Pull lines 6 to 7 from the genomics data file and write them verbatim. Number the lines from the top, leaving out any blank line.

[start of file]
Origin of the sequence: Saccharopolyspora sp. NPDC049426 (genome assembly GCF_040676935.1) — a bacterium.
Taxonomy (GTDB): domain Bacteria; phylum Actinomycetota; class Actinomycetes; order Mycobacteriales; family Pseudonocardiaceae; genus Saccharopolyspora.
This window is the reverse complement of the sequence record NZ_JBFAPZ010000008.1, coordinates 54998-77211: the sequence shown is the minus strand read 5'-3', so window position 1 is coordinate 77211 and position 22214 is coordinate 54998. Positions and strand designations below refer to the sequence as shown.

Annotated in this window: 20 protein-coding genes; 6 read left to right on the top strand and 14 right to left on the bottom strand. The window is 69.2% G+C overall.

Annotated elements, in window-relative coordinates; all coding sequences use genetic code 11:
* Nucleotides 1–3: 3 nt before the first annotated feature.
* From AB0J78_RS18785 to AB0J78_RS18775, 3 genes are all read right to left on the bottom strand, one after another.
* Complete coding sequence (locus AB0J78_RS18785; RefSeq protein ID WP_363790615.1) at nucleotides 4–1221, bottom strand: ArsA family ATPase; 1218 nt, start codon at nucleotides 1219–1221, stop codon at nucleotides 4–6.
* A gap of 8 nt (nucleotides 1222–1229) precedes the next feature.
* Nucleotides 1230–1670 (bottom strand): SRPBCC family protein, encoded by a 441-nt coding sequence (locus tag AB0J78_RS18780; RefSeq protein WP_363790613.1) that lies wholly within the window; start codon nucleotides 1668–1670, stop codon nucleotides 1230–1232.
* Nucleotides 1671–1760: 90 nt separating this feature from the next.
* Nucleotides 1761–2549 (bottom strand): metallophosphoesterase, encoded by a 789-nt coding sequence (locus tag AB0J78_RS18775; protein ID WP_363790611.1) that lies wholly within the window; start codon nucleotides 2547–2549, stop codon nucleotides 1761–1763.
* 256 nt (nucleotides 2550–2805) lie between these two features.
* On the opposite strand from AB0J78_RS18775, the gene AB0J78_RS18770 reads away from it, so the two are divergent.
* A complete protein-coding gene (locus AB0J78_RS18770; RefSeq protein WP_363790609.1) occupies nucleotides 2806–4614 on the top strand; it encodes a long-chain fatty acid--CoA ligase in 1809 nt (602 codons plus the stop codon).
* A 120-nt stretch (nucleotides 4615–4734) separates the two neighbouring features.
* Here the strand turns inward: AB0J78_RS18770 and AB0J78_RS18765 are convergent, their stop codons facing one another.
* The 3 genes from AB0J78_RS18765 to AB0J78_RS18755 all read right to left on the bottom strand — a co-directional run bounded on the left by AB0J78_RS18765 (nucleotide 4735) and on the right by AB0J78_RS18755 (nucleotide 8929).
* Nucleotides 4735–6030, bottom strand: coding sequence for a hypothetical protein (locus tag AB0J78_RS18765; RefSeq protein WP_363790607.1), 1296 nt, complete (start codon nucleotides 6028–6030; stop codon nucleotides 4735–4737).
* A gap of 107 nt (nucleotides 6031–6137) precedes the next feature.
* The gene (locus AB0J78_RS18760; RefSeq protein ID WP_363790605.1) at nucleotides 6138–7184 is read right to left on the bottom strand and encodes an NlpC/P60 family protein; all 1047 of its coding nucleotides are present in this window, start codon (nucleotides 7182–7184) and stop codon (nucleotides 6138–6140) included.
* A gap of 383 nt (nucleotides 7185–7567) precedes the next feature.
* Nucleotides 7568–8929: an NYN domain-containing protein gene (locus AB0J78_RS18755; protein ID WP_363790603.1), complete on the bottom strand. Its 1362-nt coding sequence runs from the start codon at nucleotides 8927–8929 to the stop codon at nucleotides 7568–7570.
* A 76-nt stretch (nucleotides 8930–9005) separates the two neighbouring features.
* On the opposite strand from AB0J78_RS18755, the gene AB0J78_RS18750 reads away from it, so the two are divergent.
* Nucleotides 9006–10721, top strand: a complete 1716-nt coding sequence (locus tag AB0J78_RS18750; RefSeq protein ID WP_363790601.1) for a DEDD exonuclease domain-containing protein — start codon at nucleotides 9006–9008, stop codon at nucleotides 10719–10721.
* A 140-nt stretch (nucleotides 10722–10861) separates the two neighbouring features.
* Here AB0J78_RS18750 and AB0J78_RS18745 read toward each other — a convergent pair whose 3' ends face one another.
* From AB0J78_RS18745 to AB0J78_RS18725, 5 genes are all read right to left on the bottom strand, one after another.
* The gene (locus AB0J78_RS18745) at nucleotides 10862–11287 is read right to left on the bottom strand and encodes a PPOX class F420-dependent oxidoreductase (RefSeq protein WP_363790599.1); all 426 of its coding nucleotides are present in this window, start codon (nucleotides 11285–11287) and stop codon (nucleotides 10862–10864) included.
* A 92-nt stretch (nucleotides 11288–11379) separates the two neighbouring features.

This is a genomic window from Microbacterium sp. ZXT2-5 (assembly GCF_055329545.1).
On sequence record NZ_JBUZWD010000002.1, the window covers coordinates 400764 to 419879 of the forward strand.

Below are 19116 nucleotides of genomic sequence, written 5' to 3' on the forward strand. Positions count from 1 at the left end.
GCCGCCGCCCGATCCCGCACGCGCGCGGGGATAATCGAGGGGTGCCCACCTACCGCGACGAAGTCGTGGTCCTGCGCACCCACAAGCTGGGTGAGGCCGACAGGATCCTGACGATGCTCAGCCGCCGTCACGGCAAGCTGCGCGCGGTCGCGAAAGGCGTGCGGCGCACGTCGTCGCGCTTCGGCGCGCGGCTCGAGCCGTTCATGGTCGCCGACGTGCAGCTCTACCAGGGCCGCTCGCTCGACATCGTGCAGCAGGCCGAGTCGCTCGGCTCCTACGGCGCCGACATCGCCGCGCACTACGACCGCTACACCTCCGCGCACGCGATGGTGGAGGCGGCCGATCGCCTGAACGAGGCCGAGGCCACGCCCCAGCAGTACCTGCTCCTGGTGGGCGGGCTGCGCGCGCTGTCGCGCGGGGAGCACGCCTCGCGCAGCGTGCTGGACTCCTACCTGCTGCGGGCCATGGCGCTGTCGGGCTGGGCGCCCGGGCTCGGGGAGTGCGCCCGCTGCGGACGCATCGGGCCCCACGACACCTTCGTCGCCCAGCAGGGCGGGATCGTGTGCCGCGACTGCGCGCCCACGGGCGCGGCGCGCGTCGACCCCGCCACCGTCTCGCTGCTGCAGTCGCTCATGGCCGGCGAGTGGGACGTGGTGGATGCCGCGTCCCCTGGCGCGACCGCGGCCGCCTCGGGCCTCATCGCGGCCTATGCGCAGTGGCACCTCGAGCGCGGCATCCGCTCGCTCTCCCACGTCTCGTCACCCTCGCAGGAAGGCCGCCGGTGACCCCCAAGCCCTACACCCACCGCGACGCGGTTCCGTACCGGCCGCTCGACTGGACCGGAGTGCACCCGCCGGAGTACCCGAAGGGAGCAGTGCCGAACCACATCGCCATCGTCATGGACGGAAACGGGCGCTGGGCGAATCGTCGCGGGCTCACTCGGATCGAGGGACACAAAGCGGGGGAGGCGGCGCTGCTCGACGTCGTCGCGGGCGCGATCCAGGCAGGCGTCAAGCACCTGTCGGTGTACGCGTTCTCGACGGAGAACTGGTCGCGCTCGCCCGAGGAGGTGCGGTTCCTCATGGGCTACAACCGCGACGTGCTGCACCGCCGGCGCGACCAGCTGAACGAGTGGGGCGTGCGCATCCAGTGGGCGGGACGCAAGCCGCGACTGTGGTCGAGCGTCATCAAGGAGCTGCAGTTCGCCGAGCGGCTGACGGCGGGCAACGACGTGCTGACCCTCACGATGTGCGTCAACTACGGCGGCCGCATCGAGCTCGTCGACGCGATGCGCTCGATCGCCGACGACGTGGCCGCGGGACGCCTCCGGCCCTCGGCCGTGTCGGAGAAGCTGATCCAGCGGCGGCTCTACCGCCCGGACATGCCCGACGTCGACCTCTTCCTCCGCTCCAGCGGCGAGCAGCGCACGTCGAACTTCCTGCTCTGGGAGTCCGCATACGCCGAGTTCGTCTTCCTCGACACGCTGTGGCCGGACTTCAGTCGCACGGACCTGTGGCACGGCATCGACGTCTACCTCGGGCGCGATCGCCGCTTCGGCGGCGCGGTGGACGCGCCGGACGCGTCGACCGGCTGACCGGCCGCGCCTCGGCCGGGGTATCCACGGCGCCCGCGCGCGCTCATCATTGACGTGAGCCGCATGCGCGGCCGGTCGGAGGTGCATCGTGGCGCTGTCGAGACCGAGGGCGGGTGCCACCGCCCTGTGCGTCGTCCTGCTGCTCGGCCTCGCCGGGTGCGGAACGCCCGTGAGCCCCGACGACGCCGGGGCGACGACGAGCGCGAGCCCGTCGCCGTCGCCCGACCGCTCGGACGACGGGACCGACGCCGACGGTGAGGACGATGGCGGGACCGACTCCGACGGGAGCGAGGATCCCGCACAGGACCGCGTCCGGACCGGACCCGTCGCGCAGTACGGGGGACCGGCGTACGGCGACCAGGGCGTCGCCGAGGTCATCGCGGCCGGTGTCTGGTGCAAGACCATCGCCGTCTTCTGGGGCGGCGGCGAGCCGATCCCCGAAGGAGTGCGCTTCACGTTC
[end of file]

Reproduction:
* Nucleotides 1–3: 3 nt before the first annotated feature.
* From AB0J78_RS18785 to AB0J78_RS18775, 3 genes are all read right to left on the bottom strand, one after another.